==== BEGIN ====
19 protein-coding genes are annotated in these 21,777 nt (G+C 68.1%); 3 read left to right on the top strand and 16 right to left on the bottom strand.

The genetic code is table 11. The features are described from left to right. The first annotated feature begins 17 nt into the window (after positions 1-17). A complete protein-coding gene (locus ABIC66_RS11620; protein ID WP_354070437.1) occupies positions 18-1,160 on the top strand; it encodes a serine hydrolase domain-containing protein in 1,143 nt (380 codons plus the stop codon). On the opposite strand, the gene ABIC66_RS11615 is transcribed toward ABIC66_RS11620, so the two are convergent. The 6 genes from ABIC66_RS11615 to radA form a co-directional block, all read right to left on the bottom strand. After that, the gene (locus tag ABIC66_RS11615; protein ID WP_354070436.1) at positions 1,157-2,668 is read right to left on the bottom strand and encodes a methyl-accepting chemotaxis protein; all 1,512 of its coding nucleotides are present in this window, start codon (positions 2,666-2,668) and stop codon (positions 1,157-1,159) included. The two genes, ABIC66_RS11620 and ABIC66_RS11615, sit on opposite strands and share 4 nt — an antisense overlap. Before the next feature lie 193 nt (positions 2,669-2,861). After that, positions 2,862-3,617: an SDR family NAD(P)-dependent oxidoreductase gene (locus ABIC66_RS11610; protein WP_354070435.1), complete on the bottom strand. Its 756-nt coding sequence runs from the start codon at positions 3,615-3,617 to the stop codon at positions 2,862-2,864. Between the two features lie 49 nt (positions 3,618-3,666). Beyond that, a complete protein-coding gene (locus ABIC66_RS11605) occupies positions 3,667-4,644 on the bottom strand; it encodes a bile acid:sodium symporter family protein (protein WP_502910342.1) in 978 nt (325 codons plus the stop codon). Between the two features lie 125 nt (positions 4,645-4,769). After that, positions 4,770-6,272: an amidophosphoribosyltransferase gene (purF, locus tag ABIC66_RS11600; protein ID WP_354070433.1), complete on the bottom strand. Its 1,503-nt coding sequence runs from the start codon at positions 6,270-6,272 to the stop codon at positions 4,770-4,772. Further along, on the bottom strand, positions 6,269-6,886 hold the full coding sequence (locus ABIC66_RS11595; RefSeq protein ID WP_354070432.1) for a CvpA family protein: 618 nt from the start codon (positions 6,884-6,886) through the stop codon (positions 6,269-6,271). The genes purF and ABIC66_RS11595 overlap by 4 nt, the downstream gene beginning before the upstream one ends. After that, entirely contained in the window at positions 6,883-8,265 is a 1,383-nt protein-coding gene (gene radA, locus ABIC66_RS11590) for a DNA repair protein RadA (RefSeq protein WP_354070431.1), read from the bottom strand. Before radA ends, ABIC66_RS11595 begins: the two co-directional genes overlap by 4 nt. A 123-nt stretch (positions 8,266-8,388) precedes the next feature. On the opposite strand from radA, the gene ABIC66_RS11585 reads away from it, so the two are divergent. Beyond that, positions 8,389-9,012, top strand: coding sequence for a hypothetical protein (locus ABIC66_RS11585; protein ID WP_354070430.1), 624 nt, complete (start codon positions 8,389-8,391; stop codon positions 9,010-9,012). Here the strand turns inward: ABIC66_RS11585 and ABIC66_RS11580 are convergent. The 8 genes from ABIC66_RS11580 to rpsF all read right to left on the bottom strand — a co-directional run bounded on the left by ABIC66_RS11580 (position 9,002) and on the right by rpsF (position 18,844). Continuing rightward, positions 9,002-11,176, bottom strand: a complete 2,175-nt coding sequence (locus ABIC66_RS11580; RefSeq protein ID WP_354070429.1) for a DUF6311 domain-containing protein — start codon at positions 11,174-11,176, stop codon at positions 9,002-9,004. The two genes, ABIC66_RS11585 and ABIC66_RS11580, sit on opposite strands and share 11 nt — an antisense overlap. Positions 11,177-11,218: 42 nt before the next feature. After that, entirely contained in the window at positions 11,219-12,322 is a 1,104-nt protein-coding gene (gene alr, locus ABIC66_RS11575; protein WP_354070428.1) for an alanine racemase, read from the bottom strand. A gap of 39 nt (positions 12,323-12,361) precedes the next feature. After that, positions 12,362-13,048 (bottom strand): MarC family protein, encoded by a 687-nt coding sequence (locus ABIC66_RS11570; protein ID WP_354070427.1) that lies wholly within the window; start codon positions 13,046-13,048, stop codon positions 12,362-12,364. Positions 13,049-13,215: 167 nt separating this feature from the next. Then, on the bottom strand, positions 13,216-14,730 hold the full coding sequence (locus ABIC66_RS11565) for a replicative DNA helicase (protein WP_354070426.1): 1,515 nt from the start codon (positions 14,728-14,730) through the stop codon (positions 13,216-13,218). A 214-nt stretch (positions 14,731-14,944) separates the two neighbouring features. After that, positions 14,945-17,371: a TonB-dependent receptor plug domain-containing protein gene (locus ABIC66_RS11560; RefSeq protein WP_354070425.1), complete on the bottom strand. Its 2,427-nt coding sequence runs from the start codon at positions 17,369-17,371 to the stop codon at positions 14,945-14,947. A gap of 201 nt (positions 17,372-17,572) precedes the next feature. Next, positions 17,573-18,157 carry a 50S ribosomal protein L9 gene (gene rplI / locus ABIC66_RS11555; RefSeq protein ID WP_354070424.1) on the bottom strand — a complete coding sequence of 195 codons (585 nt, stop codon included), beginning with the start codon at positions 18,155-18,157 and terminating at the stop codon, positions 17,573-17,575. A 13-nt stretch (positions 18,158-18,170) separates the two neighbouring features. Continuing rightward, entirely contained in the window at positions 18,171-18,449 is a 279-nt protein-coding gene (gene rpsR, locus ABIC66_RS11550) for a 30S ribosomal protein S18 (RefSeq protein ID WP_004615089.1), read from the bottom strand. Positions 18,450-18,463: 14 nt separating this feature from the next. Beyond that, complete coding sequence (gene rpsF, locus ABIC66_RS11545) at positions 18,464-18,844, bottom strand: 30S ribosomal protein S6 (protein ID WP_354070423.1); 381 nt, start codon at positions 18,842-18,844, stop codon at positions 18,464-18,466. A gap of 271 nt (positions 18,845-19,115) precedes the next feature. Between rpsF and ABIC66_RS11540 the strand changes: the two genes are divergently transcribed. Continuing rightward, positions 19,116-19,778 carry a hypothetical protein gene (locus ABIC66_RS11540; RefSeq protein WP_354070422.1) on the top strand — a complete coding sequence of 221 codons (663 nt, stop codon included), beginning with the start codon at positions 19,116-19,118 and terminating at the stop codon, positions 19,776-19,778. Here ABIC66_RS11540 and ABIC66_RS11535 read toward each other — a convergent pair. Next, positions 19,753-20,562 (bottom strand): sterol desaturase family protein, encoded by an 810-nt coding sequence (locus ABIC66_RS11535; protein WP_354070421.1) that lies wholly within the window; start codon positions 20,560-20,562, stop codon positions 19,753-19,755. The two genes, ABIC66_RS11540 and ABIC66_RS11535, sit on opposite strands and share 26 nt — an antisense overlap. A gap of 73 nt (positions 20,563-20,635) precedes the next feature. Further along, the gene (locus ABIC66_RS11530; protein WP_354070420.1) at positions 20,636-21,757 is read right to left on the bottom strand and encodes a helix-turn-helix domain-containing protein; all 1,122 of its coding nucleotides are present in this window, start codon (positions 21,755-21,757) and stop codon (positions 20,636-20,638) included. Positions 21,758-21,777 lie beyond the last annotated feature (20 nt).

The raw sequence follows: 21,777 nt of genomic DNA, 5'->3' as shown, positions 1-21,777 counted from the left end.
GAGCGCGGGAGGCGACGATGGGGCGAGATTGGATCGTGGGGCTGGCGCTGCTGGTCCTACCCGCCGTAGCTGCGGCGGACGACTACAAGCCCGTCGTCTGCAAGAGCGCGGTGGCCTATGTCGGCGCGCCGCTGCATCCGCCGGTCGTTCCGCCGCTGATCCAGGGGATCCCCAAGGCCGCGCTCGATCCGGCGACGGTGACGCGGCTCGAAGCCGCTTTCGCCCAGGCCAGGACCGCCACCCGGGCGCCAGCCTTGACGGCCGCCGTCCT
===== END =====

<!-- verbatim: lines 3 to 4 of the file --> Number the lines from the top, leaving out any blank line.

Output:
The raw sequence follows: 21,777 nt of genomic DNA, 5'->3' as shown, positions 1-21,777 counted from the left end.
GAGCGCGGGAGGCGACGATGGGGCGAGATTGGATCGTGGGGCTGGCGCTGCTGGTCCTACCCGCCGTAGCTGCGGCGGACGACTACAAGCCCGTCGTCTGCAAGAGCGCGGTGGCCTATGTCGGCGCGCCGCTGCATCCGCCGGTCGTTCCGCCGCTGATCCAGGGGATCCCCAAGGCCGCGCTCGATCCGGCGACGGTGACGCGGCTCGAAGCCGCTTTCGCCCAGGCCAGGACCGCCACCCGGGCGCCAGCCTTGACGGCCGCCGTCCT